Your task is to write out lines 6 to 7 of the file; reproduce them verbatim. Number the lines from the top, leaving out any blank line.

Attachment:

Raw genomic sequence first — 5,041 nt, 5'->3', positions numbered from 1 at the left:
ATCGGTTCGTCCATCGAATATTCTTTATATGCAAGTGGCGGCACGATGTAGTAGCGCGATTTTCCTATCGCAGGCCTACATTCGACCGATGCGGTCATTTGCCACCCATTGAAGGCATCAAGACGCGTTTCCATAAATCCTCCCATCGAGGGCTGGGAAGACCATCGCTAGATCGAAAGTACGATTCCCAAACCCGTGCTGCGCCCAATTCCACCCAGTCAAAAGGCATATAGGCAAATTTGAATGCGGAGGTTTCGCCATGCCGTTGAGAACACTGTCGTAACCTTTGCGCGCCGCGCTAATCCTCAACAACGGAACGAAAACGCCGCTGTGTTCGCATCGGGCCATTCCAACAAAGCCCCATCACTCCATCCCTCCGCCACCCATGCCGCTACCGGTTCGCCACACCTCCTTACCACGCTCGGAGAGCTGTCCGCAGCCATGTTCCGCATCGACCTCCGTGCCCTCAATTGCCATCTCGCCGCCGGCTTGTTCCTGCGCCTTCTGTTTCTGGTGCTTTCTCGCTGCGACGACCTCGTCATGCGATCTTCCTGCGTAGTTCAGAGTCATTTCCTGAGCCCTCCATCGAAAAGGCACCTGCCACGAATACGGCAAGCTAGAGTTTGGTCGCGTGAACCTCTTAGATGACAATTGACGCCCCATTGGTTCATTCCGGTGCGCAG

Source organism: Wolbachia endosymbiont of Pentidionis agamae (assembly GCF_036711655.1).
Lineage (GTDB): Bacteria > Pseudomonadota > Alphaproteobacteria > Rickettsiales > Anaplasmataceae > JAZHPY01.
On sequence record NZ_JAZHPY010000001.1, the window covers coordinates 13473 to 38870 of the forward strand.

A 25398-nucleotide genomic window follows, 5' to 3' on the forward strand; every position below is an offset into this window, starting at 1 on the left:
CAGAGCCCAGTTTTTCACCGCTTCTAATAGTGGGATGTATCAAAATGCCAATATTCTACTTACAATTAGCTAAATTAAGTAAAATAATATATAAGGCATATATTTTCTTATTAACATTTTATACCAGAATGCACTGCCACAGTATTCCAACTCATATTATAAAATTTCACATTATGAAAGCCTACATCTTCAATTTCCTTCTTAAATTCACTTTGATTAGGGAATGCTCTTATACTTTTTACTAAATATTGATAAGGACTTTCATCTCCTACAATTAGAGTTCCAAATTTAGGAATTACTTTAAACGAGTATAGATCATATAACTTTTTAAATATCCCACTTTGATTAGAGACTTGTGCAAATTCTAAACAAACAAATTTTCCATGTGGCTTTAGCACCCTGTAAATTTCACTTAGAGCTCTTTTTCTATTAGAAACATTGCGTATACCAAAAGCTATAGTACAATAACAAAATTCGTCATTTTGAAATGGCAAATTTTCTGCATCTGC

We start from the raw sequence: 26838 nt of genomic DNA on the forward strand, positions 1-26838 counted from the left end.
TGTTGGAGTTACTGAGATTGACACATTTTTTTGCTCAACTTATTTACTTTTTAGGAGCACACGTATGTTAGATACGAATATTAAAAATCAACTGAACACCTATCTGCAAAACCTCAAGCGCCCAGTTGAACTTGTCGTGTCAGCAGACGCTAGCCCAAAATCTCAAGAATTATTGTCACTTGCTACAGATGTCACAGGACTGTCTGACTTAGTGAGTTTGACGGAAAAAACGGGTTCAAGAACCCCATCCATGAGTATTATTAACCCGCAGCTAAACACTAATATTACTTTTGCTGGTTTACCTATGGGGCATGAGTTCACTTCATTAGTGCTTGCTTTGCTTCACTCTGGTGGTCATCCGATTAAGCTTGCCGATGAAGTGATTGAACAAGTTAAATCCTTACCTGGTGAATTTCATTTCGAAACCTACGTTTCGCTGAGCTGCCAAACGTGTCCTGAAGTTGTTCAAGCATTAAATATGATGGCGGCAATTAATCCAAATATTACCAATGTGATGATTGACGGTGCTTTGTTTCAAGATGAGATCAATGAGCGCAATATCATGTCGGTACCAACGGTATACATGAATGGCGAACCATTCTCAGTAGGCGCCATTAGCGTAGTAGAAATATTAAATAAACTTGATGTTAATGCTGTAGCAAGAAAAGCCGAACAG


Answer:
A 25398-nucleotide genomic window follows, 5' to 3' on the forward strand; every position below is an offset into this window, starting at 1 on the left:
CAGAGCCCAGTTTTTCACCGCTTCTAATAGTGGGATGTATCAAAATGCCAATATTCTACTTACAATTAGCTAAATTAAGTAAAATAATATATAAGGCATATATTTTCTTATTAACATTTTATACCAGAATGCACTGCCACAGTATTCCAACTCATATTATAAAATTTCACATTATGAAAGCCTACATCTTCAATTTCCTTCTTAAATTCACTTTGATTAGGGAATGCTCTTATACTTTTTACTAAATATTGATAAGGACTTTCATCTCCTACAATTAGAGTTCCAAATTTAGGAATTACTTTAAACGAGTATAGATCATATAACTTTTTAAATATCCCACTTTGATTAGAGACTTGTGCAAATTCTAAACAAACAAATTTTCCATGTGGCTTTAGCACCCTGTAAATTTCACTTAGAGCTCTTTTTCTATTAGAAACATTGCGTATACCAAAAGCTATAGTACAATAACAAAATTCGTCATTTTGAAATGGCAAATTTTCTGCATCTGC